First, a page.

The witches of Macbeth beguile not only the title character but Shakespeare’s original and modern audiences. They are arguably one of the most celebrated aspects of this tragedy. Their often rhyming lines, sing-song phrases, and fantastical descriptions of their magic make them memorable and mystifying. There is something about Hecate and her followers that transform this play into something more than a drama about power, kingship, and control. Shakespeare’s inclusion of supernatural forces gives this story a larger scale and makes it appear grander because of the mysterious witches that know so much. As one reads their famous “Double, double, toil and trouble,/ Fire burn, and cauldron bubble” speech, it is impossible not to get into a musical pattern because of Shakespeare’s skill in writing the contents of the cauldron (4.1.10-11). While reading this act, I could not help but notice similarities between Macbeth and A Midsummer Night’s Dream. This is an interesting pairing, as one is definitely a tragedy and the other a comedy, but both maintain an element of whimsy and supernatural, although in completely separate ways. A Midsummer was first performed around the year 1595 and Macbeth was originally performed in 1606. Perhaps Shakespeare is acknowledging his fairy comedy again, eleven years later, by inserting elements found in A Midsummer into the witches scene of Macbeth. Hecate states in 4.1 something that easily could be read in A Midsummer: “And now about the cauldron sing/ Like elves and fairies in a ring,/ Enchanting all that you put in” (lines 41-43). Shakespeare is conceivably adopting elements of his original fanciful play into this tragic drama because it did so well with the audience in 1595. There are obviously no cauldrons present in A Midsummer, but fairies do play a significant role in the comedy and it would be easy to imagine Titania stating Hecate’s line, although in a somewhat different manner. A more apparent relation between these two plays is the mention of spirits named “Puckey,” and “Robin,”: “Firedrake, Puckey, make it lucky;/ Liard, Robin, you must bob in” (4.1.47-48). Anyone who has read A Midsummer Night’s Dream knows of the famous Robin Goodfellow, also known as Puck or a puck, the magical imp henchman to Oberon. I do not know the history of Elizabethan folklore, but I like to think Shakespeare is creating unity between the two dramas. Using the name of a key character of his earlier play and attaching it to a spirit in Macbeth shows genius. Interestingly, a fairy does call Puck in A Midsummer, a “hobgoblin” which may relate to the goblin-like witches of Macbeth (2.1.40).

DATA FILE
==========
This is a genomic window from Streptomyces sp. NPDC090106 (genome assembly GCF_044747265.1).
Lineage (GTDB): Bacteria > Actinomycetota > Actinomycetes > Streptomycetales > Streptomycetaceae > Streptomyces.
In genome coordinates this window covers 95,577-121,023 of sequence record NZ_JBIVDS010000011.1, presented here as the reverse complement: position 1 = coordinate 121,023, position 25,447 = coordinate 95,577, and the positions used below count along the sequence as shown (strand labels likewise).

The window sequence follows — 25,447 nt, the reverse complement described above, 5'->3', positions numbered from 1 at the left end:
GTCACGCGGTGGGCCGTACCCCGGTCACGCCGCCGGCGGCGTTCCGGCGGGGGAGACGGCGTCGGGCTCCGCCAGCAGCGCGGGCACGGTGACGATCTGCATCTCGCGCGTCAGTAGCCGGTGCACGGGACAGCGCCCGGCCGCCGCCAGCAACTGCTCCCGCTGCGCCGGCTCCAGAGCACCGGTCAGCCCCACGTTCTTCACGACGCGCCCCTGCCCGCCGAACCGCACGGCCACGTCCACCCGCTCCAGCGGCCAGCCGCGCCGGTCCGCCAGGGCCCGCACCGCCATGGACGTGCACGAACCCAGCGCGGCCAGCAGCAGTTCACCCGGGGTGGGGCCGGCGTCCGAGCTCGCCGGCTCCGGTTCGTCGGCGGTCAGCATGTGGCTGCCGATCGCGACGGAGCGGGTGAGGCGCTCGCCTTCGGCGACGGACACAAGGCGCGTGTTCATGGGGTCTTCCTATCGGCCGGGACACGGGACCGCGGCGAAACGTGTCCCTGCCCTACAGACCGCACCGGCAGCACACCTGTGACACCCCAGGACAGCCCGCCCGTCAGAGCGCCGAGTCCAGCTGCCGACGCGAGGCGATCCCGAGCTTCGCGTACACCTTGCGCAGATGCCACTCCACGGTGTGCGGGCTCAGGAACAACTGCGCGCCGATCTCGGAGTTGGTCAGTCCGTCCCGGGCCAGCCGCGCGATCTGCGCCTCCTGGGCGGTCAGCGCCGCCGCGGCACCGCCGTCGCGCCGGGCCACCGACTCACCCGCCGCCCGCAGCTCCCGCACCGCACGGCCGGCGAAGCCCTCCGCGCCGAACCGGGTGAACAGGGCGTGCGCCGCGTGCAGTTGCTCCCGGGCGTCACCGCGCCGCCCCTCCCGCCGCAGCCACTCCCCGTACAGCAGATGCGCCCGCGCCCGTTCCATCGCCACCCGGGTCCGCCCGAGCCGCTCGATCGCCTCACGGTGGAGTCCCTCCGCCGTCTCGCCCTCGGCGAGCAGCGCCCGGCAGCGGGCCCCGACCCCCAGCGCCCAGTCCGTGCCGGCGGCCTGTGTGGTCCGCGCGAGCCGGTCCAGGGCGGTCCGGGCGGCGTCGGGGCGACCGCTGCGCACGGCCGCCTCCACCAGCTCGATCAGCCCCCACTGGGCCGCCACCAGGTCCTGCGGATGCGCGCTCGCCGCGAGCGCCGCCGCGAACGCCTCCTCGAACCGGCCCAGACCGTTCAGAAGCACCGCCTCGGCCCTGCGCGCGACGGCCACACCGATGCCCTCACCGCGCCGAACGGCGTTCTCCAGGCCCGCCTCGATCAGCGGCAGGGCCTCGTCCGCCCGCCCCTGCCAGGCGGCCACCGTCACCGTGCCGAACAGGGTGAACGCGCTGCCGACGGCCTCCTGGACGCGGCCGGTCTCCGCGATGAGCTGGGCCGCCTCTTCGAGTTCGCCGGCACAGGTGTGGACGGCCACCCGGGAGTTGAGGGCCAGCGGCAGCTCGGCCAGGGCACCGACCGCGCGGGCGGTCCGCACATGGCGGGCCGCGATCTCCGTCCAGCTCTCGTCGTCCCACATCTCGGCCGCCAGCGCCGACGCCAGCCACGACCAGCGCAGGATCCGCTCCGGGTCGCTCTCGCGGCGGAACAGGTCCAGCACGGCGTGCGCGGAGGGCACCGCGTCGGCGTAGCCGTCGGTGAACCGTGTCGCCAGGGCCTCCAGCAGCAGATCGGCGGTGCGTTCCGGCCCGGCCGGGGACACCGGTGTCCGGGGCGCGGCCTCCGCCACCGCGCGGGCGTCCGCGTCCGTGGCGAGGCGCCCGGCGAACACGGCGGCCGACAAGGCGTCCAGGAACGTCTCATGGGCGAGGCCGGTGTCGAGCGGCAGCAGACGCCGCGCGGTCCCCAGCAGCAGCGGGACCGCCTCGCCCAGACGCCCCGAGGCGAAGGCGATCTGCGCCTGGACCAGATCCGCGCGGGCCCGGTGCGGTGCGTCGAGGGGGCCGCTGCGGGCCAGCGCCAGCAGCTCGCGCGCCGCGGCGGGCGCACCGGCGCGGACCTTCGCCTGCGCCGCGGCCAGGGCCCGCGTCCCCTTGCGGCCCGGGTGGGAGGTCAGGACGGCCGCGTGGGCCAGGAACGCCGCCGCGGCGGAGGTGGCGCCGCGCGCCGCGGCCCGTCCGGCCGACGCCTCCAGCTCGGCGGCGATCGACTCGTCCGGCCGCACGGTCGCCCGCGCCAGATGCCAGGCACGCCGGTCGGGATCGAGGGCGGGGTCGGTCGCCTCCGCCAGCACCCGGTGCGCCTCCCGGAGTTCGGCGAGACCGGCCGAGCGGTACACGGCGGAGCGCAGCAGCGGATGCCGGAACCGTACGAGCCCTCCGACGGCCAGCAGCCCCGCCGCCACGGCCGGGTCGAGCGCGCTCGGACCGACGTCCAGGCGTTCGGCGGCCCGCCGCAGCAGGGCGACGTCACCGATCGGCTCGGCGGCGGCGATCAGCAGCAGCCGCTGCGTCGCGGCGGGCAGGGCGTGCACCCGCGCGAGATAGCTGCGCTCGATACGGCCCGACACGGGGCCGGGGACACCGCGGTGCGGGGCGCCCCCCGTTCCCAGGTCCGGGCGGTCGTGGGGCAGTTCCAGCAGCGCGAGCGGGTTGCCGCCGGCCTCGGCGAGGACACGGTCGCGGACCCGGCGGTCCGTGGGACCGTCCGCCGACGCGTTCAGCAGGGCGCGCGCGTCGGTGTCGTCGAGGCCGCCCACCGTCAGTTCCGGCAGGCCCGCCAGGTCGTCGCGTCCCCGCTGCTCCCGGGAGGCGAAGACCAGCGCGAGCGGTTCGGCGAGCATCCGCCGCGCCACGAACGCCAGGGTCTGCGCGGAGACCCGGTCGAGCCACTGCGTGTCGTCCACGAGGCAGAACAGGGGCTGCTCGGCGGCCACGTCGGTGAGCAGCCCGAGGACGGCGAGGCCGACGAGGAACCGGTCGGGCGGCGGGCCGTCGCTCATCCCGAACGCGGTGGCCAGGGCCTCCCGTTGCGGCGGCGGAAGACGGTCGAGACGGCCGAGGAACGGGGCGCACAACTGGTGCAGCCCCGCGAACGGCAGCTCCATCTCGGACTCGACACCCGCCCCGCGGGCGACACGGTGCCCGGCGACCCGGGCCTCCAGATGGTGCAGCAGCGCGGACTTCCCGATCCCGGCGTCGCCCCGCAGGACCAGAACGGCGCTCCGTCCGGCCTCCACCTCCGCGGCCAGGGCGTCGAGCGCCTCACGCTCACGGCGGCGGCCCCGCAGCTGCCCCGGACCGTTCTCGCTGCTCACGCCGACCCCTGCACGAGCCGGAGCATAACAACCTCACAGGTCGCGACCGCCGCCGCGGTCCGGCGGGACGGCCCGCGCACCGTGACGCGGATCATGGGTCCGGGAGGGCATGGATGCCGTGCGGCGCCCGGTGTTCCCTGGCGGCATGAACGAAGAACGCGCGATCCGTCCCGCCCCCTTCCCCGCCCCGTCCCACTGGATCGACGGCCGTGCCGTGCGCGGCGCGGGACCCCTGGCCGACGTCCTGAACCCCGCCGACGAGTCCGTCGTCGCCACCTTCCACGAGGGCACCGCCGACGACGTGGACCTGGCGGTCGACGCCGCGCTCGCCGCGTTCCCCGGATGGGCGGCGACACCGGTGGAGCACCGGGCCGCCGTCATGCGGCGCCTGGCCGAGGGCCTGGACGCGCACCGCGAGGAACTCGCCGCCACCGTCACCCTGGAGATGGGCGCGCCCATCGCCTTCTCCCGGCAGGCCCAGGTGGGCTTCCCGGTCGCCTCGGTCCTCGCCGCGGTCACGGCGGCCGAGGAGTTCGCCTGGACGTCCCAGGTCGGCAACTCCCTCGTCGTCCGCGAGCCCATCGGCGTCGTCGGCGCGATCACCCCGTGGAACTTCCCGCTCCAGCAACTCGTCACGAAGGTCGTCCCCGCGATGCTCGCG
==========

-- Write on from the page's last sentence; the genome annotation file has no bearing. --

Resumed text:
What caused me to draw this parallel between these plays was the Spirit’s and Hecate’s song in 3.5 that is remarkably similar to a fairy’s in A Midsummer. They sing “Over woods, high rocks and mountains,/ Over seas and misty fountains,/ Over steeples, towers and turrets,/ We fly by night ‘mongst troops of spirits” (3.5.62-65). This is amazingly akin to Fairy’s 2.1 speech when Robin asks how the fairy is and the reply is: “Over hill, over dale, Thorough bush, thorough brier, / Over park, over pale,/ Thorough flood, thorough fire:/ I do wander everywhere (1.2.2-6). The repetition of the word “over” and the spirits and fairy both singing of flying and wandering high above all the earth is so alike. Shakespeare had to have been aware of the similarity and maybe recycled the same notion because it gives the witches a sense of other worldliness that the fairy encapsulates in A Midsummer. Both sections are also very catchy and would be great for an actor to recite with passion in front of an audience.
Finally, the speeches made by the witches and Titania regarding the gathering of materials is alike, yet different and appropriate for their genres. In A Midsummer, the fairy queen tells her fairy followers to “feed [Bottom] with apricots and dewberries,/ With purple grapes, green figs, and mulberries;/ the honeybags steal from the humble-bees/… And pluck the wings from painted butterflies/ To fan the moonbeams from his sleeping eyes” (3.1.148-150, 154-155). This segment has a pastoral, light, and magical quality to it. In Macbeth, however, the thrilling descriptions get darker: “Scale of dragon, tooth of wolf,/ Witches’ mummy, maw and gulf/ Of the ravined salt-sea shark,/ Root of hemlock digged i’th’ dark,/ Liver of blaspheming Jew…” (4.1.22-26). These ingredients are sinister and cast an entirely different mood over the scene as compared to Titania’s scene. The gloom created by the witches plays well with Macbeth’s twisted, evil character. The characters in A Midsummer are more concerned with love and therefore have lighter objects in their list. It would be interesting to research and compare the supernatural characters of Macbeth to that of A Midsummer Night’s Dream. Shakespeare’s frequent use of the supernatural tells what the Elizabethan theatre audience found enticing and what he thought made for great drama, whether comedy or tragedy.